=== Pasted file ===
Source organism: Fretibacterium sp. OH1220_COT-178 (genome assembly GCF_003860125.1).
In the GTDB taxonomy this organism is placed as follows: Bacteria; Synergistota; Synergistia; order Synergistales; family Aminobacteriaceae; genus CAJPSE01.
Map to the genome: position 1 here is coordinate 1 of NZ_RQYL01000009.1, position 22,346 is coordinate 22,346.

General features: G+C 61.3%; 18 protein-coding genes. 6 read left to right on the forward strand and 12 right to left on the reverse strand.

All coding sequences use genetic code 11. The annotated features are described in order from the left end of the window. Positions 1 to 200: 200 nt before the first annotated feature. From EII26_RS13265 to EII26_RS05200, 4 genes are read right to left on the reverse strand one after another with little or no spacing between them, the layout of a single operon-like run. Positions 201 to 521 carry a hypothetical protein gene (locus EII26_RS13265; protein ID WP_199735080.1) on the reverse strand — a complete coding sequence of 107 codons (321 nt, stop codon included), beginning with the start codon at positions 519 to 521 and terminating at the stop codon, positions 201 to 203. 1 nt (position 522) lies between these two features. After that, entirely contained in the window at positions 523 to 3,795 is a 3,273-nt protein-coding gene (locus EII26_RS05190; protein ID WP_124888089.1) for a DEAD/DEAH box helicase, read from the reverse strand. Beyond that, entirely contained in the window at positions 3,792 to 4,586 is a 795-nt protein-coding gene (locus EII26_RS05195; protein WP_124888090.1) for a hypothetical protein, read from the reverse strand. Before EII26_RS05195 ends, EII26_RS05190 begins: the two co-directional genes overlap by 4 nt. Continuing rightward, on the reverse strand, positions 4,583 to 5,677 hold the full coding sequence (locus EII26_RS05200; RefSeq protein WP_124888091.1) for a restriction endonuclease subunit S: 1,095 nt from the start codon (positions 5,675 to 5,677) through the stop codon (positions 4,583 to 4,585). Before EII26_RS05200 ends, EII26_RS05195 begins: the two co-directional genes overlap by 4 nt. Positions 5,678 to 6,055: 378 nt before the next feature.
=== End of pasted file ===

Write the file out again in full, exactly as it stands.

Source organism: Fretibacterium sp. OH1220_COT-178 (genome assembly GCF_003860125.1).
In the GTDB taxonomy this organism is placed as follows: Bacteria; Synergistota; Synergistia; order Synergistales; family Aminobacteriaceae; genus CAJPSE01.
Map to the genome: position 1 here is coordinate 1 of NZ_RQYL01000009.1, position 22,346 is coordinate 22,346.

General features: G+C 61.3%; 18 protein-coding genes. 6 read left to right on the forward strand and 12 right to left on the reverse strand.

All coding sequences use genetic code 11. The annotated features are described in order from the left end of the window. Positions 1 to 200: 200 nt before the first annotated feature. From EII26_RS13265 to EII26_RS05200, 4 genes are read right to left on the reverse strand one after another with little or no spacing between them, the layout of a single operon-like run. Positions 201 to 521 carry a hypothetical protein gene (locus EII26_RS13265; protein ID WP_199735080.1) on the reverse strand — a complete coding sequence of 107 codons (321 nt, stop codon included), beginning with the start codon at positions 519 to 521 and terminating at the stop codon, positions 201 to 203. 1 nt (position 522) lies between these two features. After that, entirely contained in the window at positions 523 to 3,795 is a 3,273-nt protein-coding gene (locus EII26_RS05190; protein ID WP_124888089.1) for a DEAD/DEAH box helicase, read from the reverse strand. Beyond that, entirely contained in the window at positions 3,792 to 4,586 is a 795-nt protein-coding gene (locus EII26_RS05195; protein WP_124888090.1) for a hypothetical protein, read from the reverse strand. Before EII26_RS05195 ends, EII26_RS05190 begins: the two co-directional genes overlap by 4 nt. Continuing rightward, on the reverse strand, positions 4,583 to 5,677 hold the full coding sequence (locus EII26_RS05200; RefSeq protein WP_124888091.1) for a restriction endonuclease subunit S: 1,095 nt from the start codon (positions 5,675 to 5,677) through the stop codon (positions 4,583 to 4,585). Before EII26_RS05200 ends, EII26_RS05195 begins: the two co-directional genes overlap by 4 nt. Positions 5,678 to 6,055: 378 nt before the next feature.